There are two types of savings bonds sold by the Treasury: EE bonds and I bonds. Series EE bonds are the most common, and they are guaranteed to double in value after 20 years, regardless of changing interest rates. Series I bonds don't share this guarantee. 

EE bonds

Series EE savings bonds earn interest regularly for 30 years or until you cash them. EE bonds are issued in electronic form only. You must have a account to buy and manage EE bonds. EE bonds are sold at face value. The minimum purchase is $25 and maximum is $10,000 in EE bonds per year. 

These bonds have a fixed rate of interest that is set when you buy the bond. Interest is compounded semiannually, meaning that every 6 months the bond’s interest rate is applied to a new principal. The new principal is the sum of the prior principal and the interest earned in the previous 6 months. Thus, your bond's value grows both because it earns interest and because the principal gets bigger. You can get current rate information at  

I bonds

Series I savings bonds protect you from inflation. The actual rate of interest for an I bond is a combination of a fixed rate and an inflation rate. The combined rate can, and usually does, change every 6 months. The new rates are announced every May 1 and November 1. Rate changes for your bond occur every 6 months from the issue date of your bond.

I-bonds mature fully after 30 years, you can cash them in after a year. If you cash in the bond in less than 5 years, you lose the last 3 months of interest, but the interest accrued before that is yours to keep. U.S. savings bonds cannot be resold, only redeemed.

Like EE bonds, I bonds sell for face value and can be purchased electronically. Individual purchase limits for I-bonds are $15,000 per calendar year — $10,000 worth of electronic I bonds and $5,000 worth of paper I bonds. Paper I bonds can only be purchased using your federal tax refund.  

HH bonds

HH savings bonds were sold from 1980 through August 2004. They earn interest for up to 20 years. So the last HH bonds will stop earning interest in 2024. You cannot cash them at a bank or any other financial institution, they must be redeemed by mailing them in using FS Form 1522.  If the value of the bond(s) you are cashing is more than $1,000, you will need to have your signature certified.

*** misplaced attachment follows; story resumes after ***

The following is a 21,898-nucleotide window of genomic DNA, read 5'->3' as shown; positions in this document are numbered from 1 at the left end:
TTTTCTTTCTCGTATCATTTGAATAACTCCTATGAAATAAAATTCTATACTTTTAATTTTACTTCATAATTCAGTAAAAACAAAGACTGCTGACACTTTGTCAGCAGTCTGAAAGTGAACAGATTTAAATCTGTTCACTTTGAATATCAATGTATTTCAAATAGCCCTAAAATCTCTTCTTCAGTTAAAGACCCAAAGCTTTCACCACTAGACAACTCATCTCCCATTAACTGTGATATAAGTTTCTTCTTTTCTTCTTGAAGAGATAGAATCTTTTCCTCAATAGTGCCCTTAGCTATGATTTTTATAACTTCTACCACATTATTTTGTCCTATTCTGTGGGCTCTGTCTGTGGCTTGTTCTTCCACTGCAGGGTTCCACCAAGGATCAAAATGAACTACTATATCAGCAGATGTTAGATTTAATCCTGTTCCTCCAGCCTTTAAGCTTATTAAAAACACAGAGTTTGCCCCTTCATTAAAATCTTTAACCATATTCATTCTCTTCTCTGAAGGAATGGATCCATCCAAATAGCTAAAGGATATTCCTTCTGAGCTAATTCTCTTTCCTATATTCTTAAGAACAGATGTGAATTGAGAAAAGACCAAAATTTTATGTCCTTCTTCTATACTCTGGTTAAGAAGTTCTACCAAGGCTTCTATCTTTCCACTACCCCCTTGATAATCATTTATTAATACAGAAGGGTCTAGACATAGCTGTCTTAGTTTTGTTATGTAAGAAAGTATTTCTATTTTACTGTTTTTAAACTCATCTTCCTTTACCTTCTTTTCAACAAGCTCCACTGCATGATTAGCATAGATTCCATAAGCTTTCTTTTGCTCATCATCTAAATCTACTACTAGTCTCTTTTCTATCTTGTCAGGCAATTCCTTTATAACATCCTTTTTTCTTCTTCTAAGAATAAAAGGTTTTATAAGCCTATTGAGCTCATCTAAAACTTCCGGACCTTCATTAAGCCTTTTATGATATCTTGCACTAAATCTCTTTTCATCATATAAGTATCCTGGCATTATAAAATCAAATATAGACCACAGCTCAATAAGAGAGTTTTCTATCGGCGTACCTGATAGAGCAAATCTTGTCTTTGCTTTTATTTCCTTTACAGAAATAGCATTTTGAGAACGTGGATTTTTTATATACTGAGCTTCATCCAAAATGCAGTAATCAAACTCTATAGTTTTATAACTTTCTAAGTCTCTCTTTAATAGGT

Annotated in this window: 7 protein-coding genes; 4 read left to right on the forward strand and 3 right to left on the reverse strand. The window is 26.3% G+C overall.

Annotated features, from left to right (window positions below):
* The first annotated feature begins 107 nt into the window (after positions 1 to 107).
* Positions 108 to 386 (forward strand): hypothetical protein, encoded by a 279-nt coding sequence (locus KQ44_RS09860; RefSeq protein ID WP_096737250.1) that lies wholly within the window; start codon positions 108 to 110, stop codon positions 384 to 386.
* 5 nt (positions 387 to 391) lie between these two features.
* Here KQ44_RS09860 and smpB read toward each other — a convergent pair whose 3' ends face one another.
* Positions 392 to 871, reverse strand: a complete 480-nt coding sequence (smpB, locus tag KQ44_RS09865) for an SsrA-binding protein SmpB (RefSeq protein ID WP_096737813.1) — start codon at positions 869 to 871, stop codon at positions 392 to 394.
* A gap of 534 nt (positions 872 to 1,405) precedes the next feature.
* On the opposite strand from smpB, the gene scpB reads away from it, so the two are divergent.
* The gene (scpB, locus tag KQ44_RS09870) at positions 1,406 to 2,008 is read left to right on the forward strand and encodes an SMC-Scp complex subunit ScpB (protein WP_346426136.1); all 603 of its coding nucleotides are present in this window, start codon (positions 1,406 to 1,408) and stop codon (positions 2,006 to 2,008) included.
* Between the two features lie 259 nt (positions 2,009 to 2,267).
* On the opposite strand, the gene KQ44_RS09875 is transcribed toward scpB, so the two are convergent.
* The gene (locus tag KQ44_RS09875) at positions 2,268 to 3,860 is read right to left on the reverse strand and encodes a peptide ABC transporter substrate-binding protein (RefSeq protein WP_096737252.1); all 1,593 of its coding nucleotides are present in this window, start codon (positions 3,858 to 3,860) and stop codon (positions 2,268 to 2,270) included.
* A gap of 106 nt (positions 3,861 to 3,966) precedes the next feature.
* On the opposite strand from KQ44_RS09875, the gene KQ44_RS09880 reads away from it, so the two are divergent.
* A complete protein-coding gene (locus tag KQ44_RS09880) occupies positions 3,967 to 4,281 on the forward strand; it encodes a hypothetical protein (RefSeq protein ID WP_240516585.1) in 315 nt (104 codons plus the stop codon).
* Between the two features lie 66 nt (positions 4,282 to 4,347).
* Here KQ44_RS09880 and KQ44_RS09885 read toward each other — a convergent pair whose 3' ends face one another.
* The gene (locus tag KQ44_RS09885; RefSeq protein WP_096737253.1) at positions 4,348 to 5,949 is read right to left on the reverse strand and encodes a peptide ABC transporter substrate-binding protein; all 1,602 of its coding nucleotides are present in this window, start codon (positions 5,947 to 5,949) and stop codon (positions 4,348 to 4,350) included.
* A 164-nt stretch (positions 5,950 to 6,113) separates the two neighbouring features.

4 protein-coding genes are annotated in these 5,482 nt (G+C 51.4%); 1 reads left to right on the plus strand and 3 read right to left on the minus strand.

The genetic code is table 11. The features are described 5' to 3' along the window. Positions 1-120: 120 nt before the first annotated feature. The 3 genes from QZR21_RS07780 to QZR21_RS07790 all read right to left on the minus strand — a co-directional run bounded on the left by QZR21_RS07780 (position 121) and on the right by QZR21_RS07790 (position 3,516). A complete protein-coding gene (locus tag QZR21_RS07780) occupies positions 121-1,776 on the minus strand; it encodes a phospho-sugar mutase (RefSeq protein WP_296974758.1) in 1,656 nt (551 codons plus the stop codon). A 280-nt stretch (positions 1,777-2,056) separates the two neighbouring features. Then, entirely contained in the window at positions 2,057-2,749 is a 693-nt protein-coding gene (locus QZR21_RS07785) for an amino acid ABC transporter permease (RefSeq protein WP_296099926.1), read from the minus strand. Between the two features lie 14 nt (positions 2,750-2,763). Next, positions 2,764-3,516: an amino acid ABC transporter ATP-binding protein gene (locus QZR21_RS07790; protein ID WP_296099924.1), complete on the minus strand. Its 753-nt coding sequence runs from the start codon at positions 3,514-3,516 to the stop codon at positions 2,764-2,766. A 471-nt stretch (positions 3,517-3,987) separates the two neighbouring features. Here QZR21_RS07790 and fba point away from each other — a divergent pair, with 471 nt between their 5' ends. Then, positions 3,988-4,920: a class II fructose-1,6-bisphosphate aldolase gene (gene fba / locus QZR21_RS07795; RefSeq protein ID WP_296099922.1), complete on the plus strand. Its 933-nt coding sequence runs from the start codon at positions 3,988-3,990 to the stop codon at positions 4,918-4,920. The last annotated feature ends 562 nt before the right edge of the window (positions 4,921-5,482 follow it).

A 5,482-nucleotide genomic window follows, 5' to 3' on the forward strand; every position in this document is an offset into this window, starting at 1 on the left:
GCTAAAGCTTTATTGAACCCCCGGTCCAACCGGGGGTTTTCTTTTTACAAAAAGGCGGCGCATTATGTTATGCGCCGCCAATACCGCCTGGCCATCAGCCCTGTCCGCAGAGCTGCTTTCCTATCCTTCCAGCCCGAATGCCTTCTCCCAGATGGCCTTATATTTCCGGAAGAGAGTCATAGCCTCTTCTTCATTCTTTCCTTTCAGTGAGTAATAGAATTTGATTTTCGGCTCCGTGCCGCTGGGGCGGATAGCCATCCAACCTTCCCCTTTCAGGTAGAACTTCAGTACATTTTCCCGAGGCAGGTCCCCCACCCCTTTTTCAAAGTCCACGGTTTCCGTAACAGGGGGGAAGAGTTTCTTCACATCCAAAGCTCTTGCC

Bottom line

U.S. savings bonds are a tax-advantaged way to save and pay for education expenses. The rules that govern the exclusion of earned interest can be tricky. Plan accordingly in order to maximize that exclusion. Although the interest rates are moderate, the principal is safe and your interest payments and redemption value are guaranteed by the full faith and credit of the U.S. government. 

If you aren’t saving for college, the bonds still offer a safe place to park your money. However, there are many Treasuries available that offer the same safety and the potential for a greater return. 

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Personal Finance Writer

Donna joined Kiplinger as a personal finance writer in 2023. Previously, she spent more than a decade as the contributing editor of J.K.Lasser's Your Income Tax Guide and edited state specific legal treatises at ALM Media. She has shared her expertise as a guest on Bloomberg, CNN, Fox, NPR, CNBC and many other media outlets around the nation. Donna graduated from Brooklyn Law School and University at Buffalo.